Although a ban on the burgeoning Internet cafe gambling industry has been embraced by Gov. Rick Scott, sheriffs and prosecutors, a Florida Senate committee doesn't care that these businesses are illegal gambling enterprises preying on the poor and the elderly and wants merely to regulate them. Sen. Miguel Diaz de la Portilla, R-Miami, a supporter of Internet cafes, was callously indifferent to the legitimate concerns of law enforcement professionals and ridiculed their opposition, noting: "I guess there's a shortage of real crime out there. There's a need to create more so you can go ahead and prosecute it." Pinellas sheriff's deputies didn't seize 59 computers from a Dunedin Internet cafe last week because they were bored.
More than 1,000 largely unregulated Internet cafes have sprouted up across Florida, offering slot machine-style video games on computer screens. De la Portilla has sponsored a bill that would establish requirements for the businesses to operate and impose a $100 fee on each machine. But de la Portilla's bill, which passed the Senate Regulated Industries Committee, is nothing more than an expansion of gambling that targets customers least able to afford to lose. The predatory Internet cafes don't need to be regulated. They need to be banned, as proposed in a more common sense bill sponsored by Rep. Scott Plakon, R-Longwood.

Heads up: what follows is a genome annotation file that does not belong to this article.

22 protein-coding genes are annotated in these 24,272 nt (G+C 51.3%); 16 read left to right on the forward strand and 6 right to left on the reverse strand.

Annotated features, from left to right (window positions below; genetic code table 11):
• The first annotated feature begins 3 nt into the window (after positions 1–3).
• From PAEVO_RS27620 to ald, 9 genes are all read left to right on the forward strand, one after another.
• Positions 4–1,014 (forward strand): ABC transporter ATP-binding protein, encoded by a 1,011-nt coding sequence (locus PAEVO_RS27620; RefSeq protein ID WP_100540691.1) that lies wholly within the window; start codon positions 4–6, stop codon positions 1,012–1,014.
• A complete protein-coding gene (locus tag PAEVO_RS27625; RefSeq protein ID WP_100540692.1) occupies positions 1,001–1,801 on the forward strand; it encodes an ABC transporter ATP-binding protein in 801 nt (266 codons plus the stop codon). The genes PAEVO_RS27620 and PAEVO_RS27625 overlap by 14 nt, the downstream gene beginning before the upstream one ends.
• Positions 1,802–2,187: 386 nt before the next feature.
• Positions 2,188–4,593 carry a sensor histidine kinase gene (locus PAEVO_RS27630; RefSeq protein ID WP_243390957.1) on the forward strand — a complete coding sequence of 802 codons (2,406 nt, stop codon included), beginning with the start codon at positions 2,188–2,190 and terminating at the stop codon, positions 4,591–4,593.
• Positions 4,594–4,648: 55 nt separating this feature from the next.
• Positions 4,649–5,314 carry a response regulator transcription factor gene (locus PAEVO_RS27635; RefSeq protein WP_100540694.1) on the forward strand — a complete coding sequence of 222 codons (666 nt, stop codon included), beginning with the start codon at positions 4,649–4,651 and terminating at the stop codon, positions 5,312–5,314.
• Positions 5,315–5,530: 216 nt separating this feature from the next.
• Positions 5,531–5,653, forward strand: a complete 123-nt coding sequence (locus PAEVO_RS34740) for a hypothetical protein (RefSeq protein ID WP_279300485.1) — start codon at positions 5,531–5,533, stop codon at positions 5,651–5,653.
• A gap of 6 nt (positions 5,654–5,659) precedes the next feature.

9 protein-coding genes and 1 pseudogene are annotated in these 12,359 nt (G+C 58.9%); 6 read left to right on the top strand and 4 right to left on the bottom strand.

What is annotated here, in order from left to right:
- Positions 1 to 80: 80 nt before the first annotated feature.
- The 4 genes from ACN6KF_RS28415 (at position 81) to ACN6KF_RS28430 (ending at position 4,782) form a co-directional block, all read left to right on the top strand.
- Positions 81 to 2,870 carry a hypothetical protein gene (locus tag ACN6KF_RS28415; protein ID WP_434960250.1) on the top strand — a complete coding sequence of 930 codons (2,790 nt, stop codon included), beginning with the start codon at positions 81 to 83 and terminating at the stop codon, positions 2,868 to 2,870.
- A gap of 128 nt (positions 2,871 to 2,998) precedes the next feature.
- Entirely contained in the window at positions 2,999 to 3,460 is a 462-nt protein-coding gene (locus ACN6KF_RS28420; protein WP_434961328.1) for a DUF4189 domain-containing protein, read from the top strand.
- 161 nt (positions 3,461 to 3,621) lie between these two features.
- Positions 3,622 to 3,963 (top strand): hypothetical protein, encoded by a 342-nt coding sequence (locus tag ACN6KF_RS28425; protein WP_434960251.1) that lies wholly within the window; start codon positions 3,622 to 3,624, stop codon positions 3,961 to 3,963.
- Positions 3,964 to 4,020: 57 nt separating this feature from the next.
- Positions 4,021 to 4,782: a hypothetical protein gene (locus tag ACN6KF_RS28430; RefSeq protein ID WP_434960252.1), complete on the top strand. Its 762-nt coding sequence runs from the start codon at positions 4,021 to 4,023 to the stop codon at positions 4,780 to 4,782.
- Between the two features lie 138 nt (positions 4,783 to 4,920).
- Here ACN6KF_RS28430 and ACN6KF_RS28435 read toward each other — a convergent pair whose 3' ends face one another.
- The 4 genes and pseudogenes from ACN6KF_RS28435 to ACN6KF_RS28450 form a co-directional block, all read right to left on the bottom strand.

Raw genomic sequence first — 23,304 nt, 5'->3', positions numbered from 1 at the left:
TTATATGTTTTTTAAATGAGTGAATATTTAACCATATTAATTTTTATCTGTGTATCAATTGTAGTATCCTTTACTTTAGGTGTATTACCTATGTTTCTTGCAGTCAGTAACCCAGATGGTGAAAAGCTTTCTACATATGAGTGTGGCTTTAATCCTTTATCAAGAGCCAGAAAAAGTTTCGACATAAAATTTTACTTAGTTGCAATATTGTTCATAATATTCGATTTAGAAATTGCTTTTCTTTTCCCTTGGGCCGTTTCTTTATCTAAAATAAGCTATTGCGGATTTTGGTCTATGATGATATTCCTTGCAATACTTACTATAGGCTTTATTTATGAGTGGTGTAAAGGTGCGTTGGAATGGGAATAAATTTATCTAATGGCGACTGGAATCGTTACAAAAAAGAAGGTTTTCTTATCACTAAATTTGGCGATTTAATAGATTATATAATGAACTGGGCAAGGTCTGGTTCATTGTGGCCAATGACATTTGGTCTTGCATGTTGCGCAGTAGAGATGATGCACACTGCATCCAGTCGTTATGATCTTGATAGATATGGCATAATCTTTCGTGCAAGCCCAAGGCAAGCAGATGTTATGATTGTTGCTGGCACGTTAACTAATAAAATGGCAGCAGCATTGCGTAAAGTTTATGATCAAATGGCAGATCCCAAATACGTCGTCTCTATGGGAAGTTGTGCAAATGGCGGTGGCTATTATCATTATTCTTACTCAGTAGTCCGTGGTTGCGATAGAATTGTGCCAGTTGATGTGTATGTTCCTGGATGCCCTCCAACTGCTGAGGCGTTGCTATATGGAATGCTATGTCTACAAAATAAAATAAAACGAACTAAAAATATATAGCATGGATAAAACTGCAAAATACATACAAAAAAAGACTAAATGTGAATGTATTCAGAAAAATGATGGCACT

Florida's law enforcement community faces enough challenges without feckless legislators like de la Portilla making their jobs more difficult.